Life itself was noted as a source of inspiration, and for me, this very inclusive answer is reflective and insightful, encompassing a depth of passion and curiosity that hallmarks great teachers. I was also interested to see faith was cited as a source of inspiration, which in what I perceive as an increasingly secular world, was a surprise, but expressed with a sincerity that I found very touching.
Perhaps the most fundamental inspiration highlighted by the teachers I asked, was the inspiration provided by other teachers, or a driving desire to be the inspiration. Amongst comments I received were statements such as ‘a desire to be better tomorrow’, ‘to be the best I can be for colleagues and pupils’ and ‘to share with the wider teaching community’. This totally describes my extrinsic motivation for teaching, but I’m not sure it’s the same as my inspiration.
I think I am inspired by a drive to make each learner fulfil their potential; nothing gives me greater professional pleasure than to see learners go above and beyond what they thought themselves capable of. In terms of how am I inspired to do this, music is a major factor, as has been talking to some individual teachers whose values and ideas I really admire (no name checks, they know who they are). However, when it comes right down to it, how am I inspired to teach the way I do? I don’t know. I’ve always done it this way, essentially I am paid to teach people how to write essays under exam conditions. Knowledge acquisition is really the easy side, it’s the exam and essay techniques requiring higher order skills such as evaluation that my learners struggle with. So why not draw round them to create CSI style murder victim outlines? Why not create 3D models that demonstrate theoretical perspectives of class? Why not make planning 3D? Why not build bridges between tables to demonstrate theoretical links? Just because the subject is for post-16 I see no reason for everything to be flat on paper. Seeing students engaged in their learning, taking possession of it and taking responsibility for their own progress is never less than inspiring. I can’t bear delivering lessons by PowerPoint. I don’t like busy work designed to purely fill time – students deserve better than work sheets that were not even made for them. I’m inspired by making things better and by showing learners that they can do the same.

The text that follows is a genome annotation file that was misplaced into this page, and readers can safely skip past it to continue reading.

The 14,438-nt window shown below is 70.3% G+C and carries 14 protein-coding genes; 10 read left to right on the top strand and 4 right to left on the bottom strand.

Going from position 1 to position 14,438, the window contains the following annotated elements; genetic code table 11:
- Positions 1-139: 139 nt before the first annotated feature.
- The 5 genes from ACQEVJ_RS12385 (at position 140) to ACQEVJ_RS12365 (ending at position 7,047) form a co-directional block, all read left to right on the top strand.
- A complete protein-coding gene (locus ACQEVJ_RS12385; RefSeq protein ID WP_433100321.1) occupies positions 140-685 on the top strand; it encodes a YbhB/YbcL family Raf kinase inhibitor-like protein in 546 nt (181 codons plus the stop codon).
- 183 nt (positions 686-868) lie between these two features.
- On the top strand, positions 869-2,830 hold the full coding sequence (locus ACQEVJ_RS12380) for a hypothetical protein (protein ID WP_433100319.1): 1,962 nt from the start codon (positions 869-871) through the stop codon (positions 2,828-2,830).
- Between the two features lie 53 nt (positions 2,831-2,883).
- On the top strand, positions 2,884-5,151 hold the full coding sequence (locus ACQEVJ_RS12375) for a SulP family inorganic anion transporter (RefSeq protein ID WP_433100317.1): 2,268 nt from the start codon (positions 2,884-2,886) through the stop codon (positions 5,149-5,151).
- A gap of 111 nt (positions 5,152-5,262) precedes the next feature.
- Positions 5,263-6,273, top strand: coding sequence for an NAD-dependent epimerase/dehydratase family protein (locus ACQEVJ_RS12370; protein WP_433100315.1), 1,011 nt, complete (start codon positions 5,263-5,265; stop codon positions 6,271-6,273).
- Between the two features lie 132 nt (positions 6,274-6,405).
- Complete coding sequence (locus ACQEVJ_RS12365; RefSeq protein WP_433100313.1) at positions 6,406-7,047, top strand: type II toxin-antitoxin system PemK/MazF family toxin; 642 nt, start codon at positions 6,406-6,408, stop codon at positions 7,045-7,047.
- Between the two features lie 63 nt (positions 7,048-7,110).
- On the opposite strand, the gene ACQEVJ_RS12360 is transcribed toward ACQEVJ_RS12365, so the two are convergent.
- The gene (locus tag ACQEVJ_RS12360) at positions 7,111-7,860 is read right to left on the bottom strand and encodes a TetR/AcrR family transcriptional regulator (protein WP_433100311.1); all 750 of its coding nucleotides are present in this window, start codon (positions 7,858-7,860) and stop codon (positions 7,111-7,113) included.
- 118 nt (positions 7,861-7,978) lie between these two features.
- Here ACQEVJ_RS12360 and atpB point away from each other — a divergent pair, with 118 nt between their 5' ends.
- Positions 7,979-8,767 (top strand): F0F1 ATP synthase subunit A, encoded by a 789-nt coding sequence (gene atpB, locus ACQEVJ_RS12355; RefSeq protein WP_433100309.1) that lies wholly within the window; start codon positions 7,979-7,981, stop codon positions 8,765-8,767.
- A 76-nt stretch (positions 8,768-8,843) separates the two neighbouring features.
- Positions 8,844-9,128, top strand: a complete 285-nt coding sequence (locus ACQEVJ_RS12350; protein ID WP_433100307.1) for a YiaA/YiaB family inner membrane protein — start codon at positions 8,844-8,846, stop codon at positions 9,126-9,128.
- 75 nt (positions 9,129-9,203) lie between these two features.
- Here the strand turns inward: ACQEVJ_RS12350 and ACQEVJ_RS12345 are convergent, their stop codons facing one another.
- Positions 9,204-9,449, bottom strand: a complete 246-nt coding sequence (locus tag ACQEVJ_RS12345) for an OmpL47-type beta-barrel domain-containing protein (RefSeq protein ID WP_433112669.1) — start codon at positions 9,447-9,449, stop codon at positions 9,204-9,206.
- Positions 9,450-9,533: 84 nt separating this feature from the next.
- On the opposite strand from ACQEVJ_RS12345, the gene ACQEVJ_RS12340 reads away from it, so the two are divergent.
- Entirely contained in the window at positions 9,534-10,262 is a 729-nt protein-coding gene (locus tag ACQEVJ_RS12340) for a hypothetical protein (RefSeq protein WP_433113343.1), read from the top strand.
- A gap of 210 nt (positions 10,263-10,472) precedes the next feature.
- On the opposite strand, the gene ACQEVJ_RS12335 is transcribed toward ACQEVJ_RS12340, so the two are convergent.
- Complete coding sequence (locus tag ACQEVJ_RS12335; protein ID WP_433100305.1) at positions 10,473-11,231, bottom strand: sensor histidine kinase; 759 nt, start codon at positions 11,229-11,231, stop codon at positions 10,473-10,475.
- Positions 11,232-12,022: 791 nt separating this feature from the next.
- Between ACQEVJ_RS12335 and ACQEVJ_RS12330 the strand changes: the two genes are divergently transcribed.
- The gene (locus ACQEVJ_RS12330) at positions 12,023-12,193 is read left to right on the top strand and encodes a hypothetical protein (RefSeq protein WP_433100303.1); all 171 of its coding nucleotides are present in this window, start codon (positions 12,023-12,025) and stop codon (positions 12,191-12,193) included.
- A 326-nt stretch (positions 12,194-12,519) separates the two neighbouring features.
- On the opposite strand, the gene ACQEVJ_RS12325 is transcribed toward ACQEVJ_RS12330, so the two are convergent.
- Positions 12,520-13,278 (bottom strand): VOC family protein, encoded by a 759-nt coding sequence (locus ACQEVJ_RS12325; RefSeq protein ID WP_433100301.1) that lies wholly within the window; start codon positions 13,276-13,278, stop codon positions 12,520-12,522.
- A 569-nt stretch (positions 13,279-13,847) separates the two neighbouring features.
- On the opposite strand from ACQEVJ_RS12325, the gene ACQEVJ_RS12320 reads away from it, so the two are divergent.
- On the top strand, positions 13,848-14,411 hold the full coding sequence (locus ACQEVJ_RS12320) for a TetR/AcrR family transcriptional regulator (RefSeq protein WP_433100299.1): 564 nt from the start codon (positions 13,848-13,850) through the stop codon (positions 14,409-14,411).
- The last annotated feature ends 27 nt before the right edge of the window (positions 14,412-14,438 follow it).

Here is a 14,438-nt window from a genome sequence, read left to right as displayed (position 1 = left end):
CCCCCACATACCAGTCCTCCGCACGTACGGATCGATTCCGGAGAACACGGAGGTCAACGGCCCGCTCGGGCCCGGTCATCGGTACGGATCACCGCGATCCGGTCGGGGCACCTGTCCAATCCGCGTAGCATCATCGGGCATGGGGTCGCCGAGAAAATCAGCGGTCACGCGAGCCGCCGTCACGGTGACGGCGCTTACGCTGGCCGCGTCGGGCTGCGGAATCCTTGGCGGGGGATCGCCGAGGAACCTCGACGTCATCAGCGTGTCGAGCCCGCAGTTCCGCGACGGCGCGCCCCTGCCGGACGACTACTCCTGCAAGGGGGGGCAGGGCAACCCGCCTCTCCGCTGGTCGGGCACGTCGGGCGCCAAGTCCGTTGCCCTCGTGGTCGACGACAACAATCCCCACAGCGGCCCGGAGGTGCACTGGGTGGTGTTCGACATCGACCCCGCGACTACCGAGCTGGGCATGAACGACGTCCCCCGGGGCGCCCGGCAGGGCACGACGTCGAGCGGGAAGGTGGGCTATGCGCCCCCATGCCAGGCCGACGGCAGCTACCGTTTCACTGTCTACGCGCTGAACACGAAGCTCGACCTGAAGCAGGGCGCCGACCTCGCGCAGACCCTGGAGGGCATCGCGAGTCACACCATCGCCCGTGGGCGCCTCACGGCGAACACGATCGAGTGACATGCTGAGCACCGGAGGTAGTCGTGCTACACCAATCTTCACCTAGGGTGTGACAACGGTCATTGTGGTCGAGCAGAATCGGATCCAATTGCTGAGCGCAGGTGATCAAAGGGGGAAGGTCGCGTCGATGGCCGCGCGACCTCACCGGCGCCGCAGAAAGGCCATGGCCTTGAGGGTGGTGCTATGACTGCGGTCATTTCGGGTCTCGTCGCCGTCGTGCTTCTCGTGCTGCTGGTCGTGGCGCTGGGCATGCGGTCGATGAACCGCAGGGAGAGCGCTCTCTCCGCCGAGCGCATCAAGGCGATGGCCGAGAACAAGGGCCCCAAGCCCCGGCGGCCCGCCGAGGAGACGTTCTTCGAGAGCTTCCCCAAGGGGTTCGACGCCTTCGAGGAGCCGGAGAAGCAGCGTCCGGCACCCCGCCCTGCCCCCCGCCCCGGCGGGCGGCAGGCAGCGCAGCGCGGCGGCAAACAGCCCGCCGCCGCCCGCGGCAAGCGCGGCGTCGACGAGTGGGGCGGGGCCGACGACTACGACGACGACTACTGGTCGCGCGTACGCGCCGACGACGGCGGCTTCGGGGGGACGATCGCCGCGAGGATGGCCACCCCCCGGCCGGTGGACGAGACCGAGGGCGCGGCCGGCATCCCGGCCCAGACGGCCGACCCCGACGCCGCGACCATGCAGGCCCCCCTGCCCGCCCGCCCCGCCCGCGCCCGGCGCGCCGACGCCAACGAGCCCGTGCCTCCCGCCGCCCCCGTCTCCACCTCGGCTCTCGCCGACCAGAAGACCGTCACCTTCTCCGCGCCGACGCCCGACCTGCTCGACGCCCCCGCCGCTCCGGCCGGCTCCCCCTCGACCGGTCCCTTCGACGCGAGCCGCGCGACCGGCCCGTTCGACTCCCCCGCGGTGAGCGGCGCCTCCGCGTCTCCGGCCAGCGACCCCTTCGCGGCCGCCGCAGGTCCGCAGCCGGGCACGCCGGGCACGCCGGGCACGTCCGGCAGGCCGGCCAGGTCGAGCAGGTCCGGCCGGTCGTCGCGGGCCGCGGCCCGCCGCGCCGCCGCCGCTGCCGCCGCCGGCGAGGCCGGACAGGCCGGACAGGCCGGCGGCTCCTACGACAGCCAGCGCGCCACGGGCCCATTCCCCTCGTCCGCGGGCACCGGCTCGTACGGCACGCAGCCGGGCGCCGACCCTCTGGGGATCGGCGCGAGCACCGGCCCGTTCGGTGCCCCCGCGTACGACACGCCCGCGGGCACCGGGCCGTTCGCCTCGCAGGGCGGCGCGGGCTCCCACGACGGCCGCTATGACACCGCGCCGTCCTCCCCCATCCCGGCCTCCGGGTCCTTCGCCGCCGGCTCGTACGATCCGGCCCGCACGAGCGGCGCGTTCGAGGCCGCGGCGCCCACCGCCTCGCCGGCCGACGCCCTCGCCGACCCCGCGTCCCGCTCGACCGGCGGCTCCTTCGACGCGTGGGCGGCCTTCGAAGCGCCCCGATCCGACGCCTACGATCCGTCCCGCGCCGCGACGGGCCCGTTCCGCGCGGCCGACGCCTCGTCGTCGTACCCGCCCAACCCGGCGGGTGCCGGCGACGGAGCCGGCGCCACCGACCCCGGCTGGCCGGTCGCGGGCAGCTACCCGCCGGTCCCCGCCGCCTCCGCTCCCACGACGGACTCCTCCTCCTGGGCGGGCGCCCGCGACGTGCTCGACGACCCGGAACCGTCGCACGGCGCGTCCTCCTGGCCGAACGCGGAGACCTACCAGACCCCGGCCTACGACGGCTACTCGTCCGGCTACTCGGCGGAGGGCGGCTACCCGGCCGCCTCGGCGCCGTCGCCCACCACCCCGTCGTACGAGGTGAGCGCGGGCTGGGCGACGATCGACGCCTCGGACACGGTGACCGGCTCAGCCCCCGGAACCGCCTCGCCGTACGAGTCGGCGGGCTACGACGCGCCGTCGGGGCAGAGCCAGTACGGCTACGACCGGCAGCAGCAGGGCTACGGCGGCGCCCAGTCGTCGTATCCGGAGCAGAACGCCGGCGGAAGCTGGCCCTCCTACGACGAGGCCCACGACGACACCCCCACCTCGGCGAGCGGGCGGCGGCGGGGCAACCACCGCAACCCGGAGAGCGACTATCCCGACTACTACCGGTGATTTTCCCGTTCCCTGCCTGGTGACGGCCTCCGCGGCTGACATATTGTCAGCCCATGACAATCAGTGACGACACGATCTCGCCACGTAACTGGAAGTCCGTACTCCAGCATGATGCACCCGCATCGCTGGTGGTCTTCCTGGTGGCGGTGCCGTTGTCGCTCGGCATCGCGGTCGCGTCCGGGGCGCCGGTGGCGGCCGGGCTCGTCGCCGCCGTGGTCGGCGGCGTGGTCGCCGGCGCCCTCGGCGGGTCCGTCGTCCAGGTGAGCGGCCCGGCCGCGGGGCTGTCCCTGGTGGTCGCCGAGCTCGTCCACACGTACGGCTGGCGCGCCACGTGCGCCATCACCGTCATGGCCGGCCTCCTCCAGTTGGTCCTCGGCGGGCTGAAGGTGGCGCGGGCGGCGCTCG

To be the type of teacher I want to be I need inspiration. It gets me through the hard days but it has also encouraged me to share my ideas with others. It’s not just about whether I would be happy sending my own children to a school with teachers who have no inspiration – all learners deserve, and should demand, teachers who have passion that comes from inspiration. The wider community, your own peers, your pupils, all can be a massive source of this inspiration. Grasp it, you need it, allow yourself to be inspired and you will be inspiring.
I guess through me sharing my ideas, seeing photographs of others using my ideas in lessons, or talking about them at TeachMeets, I might be a source of inspiration. This is amazing and I feel blown away that I can inspire others. Keep sharing ideas and let the inspiration flow.
What follows are some really interesting tweets that I got in respond to ‘what inspires you.’ Enjoy.